[Marjorie Preston contacted me about this article a couple of months back. I am no longer in the business of doing the mathematics for casino table games. I liked (most) of my clients and always wanted them to succeed. I always advised my clients NOT to try to create a new casino table game. But, when people get the bug, they’re going to do what they want.]
Creating a successful casino table game is like winning the lottery or becoming a movie star—the odds against it are astronomical, but that doesn’t keep people from trying.
“I’ve probably done the mathematics for hundreds of table game ideas over the decade-plus I’ve been doing this, and I cannot think of one that’s gotten really widespread placement,” says Eliot Jacobson, and he should know. The president of Santa Barbara-based Jacobson Gaming is also the author of Contemporary Casino Table Game Design.
Continued here …
[Note. Michael Kaplan has previously written about James Grosjean (“The Game Killer” in Cigar Aficionado magazine, March/April 2009). This is Kaplan’s second article featuring Grosjean. But this time he goes much further. In fact, he appears to be giving up a currently available high-level play. Certain shufflers have “issues.” Now you know a little bit about one of these issues.]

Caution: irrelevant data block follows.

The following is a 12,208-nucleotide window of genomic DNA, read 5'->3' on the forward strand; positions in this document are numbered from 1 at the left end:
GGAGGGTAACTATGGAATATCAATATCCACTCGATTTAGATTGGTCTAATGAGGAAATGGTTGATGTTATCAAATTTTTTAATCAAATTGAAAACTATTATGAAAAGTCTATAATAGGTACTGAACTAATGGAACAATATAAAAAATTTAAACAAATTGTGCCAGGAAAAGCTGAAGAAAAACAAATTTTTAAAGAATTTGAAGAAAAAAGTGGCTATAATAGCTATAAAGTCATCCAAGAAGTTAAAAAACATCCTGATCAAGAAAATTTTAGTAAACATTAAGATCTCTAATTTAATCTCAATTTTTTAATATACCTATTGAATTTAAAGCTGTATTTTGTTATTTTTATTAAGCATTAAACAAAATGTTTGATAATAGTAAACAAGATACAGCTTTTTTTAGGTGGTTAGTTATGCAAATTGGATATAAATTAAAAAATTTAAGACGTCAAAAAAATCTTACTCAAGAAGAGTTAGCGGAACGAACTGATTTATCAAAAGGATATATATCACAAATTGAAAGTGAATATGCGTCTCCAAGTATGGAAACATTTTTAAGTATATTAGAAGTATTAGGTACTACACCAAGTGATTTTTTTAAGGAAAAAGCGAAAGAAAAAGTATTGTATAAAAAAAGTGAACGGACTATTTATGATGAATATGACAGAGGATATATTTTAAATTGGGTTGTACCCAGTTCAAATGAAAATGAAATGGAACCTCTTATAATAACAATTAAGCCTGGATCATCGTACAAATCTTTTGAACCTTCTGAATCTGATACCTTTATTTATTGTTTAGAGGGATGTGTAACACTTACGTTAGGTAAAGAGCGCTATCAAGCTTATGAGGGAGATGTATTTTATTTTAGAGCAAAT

On Flamingo Road in Las Vegas, James Grosjean sat at a steel table outside a Starbucks. In the near distance stood a sign for a local casino, the Palms, where he has been shown the door more than once. Being run out of casinos is an occupational hazard for Grosjean, a professional gambler who majored in applied math at Harvard and briefly considered careers on Wall Street and in academia. …
Casino bosses who agonize about blackjack card-counters might be focusing on the wrong type of advantage player, a top gambling mathematician says.
Instead, they should look closer at the “lucky idiot” who repeatedly plays poorly yet amasses huge winnings, says Eliot Jacobson, owner and president of Jacobson Gaming and operator of www.apheat.net , which analyzes casino games, side bets and methods of advantage play.
Continued here …
Over/Under (O/U) is a new table game that has recently been approved and is starting to get domestic placements. There has been considerable discussion on advantage play message boards about card counting this game and an associated side bet (see this thread at wizardofvegas.com and this thread at blackjacktheforum.com). In this post, I examined card counting the “Bonus” side bet that accompanies this game. In the present post, I am going to cover card counting the main game and also discuss a two-person team approach to playing against the main game and the Bonus side bet. Continue reading
Over/Under (O/U) is a new table game that has recently been approved and is starting to get domestic placements. There has been considerable discussion on advantage play message boards about card counting this game and an associated side bet (see this thread at wizardofvegas.com and this thread at blackjacktheforum.com). Last week, the inventor of O/U contacted me to promote his game. With all of this attention, I feel I should come out of my recent lazy phase and do a bit of work on this game. Continue reading